Sinatra Sings, Ruby Plays

by | Oct 24, 2017

Originally published: MCPress Online on 3/6/15.

Frank Sinatra—classic music you can tap your foot to while coding. Sinatra the web framework? That’s something you can use to quickly create a web app in Ruby with minimal effort. My history with Ruby-based web apps leans more on the RubyOnRails web framework. A framework that is beyond excellent, though, also takes time to learn how to fully use it. Sinatra on the other hand doesn’t do as much “magic” as Rails. By “magic,” I mean the things that just work and you don’t know why. Sinatra simply has more in plain view, like how routing of requests works. In this article, I’ll introduce you to Sinatra on IBM i and explain how to install and use it.

First things first. We need to install the sinatra Gem. I always like to store one-off tests like this in their own Gem set. A Gem set is simply a different IFS directory where Gems can be installed other than the default of /PowerRuby/prV2R0/lib/ruby/gems/2.0.0. Run the below two commands in a PASE shell (i.e., CALL QP2TERM) to create a new Gem set directory and then set the GEM_HOME to that same directory.

Next we obtain the sinatra Gem using the gem install command, as shown below. Notice it installed the rack-protection Gem also (as this is a dependency of Sinatra, the beauty of a package manager like RubyGems).

For starters, we’re going to do a dead simple web application that conveys the colloquial “Hello World!” response. Open your favorite IFS editor and paste the following code into a file named hi.rb. Note, I put the hi.rb file in directory /home/aaron/sinatra_db.

The require statement is like an RPG /copy and brings in the sinatra Gem capabilities. The get portion is actually a Ruby method call with a Ruby block. Method calls in Ruby can omit the open and close parentheses you see in other languages. The '/hi' portion is the single parameter being passed, and the do through the end is the Ruby block. Ruby blocks are a much longer discussion, though you can learn more here. Essentially, this syntax is declaring that when a request comes in for http://mydomain.com/hi, it will get processed by this block of code and output “Hello World!”

To test our new program, we will need to start the Sinatra web server. Before doing that, we need to tell the Ruby runtime about our newly created Gem set by altering the GEM_PATH environment variable, as shown below.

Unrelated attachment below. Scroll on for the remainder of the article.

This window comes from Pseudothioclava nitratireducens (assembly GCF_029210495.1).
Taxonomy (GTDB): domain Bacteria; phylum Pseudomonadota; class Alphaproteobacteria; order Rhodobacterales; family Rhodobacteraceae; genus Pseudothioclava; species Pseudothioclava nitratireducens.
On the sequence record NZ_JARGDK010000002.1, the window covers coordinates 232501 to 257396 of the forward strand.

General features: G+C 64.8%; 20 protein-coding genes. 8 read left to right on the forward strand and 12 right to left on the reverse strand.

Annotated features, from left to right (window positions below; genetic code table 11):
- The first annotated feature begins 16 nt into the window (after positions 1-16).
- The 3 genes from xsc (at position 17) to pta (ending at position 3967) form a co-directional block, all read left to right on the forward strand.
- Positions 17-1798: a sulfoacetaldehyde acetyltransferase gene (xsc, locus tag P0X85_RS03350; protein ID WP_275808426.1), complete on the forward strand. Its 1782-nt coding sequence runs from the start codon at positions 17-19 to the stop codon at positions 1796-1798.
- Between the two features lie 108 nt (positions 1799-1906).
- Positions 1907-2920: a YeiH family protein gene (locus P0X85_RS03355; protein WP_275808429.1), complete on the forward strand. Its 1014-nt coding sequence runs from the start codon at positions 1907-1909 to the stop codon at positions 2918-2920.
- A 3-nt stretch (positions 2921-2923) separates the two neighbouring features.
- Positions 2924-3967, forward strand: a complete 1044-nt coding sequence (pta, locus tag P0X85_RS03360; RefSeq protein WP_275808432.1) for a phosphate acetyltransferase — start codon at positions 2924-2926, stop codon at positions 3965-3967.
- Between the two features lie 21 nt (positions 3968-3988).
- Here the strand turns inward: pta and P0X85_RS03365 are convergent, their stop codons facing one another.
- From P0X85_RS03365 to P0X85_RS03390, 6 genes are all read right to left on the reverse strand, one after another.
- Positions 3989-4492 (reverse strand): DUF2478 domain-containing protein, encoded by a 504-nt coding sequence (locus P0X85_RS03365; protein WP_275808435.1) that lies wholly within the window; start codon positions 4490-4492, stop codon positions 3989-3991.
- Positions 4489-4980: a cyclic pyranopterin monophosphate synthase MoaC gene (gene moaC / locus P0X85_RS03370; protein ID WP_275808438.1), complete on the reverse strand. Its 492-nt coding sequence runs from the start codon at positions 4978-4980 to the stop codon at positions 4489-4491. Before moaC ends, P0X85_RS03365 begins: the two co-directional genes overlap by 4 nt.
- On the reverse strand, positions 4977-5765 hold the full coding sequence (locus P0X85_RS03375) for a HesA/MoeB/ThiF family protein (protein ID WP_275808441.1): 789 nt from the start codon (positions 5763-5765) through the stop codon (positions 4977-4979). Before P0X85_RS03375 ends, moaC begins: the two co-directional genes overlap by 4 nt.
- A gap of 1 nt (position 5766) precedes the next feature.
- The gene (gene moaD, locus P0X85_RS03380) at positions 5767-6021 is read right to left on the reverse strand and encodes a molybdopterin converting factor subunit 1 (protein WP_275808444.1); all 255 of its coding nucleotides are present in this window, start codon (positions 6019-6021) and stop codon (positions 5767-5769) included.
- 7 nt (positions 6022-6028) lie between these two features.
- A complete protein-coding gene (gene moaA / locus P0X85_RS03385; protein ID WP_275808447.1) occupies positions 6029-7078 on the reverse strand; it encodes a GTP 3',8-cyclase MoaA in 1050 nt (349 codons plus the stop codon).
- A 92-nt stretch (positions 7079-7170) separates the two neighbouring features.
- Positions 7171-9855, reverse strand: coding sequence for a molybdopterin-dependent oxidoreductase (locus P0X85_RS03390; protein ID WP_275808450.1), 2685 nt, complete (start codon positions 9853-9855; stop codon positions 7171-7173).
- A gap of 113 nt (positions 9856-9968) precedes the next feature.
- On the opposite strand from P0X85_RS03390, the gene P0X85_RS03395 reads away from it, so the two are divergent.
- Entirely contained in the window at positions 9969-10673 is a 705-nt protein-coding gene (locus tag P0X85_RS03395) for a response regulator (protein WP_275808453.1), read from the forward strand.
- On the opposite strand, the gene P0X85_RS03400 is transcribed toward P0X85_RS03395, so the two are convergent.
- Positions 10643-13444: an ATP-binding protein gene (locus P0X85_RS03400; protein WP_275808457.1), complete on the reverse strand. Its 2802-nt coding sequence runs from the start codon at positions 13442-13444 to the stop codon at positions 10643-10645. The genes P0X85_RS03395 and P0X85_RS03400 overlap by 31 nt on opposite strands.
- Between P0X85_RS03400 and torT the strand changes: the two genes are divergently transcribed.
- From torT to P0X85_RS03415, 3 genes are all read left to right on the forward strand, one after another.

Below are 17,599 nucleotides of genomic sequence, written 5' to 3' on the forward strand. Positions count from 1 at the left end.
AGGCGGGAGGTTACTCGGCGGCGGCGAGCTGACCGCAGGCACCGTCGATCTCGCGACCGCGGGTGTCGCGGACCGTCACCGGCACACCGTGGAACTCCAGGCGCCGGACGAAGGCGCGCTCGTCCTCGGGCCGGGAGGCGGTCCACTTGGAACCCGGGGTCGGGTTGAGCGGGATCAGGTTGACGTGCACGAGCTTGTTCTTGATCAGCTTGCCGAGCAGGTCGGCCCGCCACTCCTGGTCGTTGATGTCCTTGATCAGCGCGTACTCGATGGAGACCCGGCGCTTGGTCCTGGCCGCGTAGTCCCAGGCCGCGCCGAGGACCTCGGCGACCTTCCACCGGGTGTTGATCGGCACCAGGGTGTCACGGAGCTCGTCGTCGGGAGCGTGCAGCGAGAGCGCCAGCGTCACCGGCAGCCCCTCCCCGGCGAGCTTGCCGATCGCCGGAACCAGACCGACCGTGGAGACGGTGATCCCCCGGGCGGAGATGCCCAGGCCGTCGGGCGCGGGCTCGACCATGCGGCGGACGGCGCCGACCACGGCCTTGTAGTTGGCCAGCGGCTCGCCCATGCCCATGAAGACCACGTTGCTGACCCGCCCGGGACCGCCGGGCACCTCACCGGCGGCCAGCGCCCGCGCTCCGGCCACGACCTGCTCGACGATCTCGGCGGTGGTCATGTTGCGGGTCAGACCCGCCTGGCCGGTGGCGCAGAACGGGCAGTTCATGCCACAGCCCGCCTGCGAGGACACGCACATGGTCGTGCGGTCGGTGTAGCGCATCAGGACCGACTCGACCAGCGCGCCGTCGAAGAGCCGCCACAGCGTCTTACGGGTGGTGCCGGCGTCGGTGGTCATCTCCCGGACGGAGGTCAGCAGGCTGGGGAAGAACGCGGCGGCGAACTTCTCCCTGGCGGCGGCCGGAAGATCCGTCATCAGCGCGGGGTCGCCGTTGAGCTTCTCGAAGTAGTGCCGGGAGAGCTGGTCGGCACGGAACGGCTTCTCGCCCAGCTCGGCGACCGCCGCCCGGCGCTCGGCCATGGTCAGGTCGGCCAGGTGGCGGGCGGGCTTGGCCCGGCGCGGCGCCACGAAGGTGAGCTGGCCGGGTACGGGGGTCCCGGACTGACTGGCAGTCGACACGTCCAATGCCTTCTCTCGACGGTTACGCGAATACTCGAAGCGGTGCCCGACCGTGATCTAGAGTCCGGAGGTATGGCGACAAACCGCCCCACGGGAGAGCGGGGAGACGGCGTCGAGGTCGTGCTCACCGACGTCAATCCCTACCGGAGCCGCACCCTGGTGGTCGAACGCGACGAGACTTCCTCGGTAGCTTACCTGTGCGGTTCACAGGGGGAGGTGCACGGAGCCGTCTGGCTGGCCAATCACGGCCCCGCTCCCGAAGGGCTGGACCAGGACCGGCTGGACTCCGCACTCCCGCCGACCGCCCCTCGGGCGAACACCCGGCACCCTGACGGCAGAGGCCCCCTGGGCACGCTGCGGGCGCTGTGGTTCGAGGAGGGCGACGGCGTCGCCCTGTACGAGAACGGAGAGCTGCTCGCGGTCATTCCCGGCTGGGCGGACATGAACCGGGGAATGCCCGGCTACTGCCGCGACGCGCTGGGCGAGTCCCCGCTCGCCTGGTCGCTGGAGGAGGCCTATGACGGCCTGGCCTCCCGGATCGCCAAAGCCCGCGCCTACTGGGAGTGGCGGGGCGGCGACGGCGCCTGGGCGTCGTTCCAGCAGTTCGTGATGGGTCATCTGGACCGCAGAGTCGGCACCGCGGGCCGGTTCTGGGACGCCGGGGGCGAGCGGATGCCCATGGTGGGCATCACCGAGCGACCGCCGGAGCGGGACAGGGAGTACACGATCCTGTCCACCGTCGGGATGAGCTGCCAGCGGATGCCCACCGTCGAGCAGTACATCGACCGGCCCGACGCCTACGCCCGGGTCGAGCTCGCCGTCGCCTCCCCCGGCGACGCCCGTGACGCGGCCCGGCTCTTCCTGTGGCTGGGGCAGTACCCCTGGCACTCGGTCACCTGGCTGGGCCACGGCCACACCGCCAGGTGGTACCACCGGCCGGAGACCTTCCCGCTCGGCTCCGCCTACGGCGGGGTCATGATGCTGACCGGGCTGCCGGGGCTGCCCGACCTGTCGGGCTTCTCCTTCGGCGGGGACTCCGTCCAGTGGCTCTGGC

Now we can invoke the hi.rb program with the ruby binary and pass in the IP address we want it to listen on using the -o option, as shown below. Note, 0.0.0.0 declares to listen on all interfaces. This is the lazy way to start it. If we left the -o0.0.0.0 off, it would instead use localhost, which means the server is only available from the local machine (i.e., the IBM i) and therefore you wouldn’t be able to access it from your laptop.

As you can see above, there are now some additional log statements sent to the display to tell us the web server is up and listening on 0.0.0.0:4567. Now open your browser and point it at URL http://[ibmi_ip]:4567, and replace [ibmi_ip] with that of your own. If you don’t enter a path on the URL, then you should get a message similar to the one below, which is Sinatra’s humorous way of relaying an HTTP 404 Not Found message.

Sinatra returns a humorous HTTP 404 message when path is not found.

Sinatra returns a humorous HTTP 404 message when path is not found.

Adding /hi to the end of the URL will produce a successful response from our small web app, and you should now see Hello World!, as shown below.

If you go back to your PASE session, you will see a log for each one of your requests to the server, as shown below. This is helpful for debugging purposes once your requests get more complex.

Hopefully, this gives you a good jump start with Sinatra on IBM i. You can get an idea of Sinatra’s popularity compared to Rails by going to TheRubyToolbox.com’s “Web App Framework” category. I mention this because popularity (which includes frequency of attention by the developers) is something I use to gauge the adoption-level for any given piece of technology. You can also gain additional knowledge of the many capabilities of Sinatra via the documentation pages.

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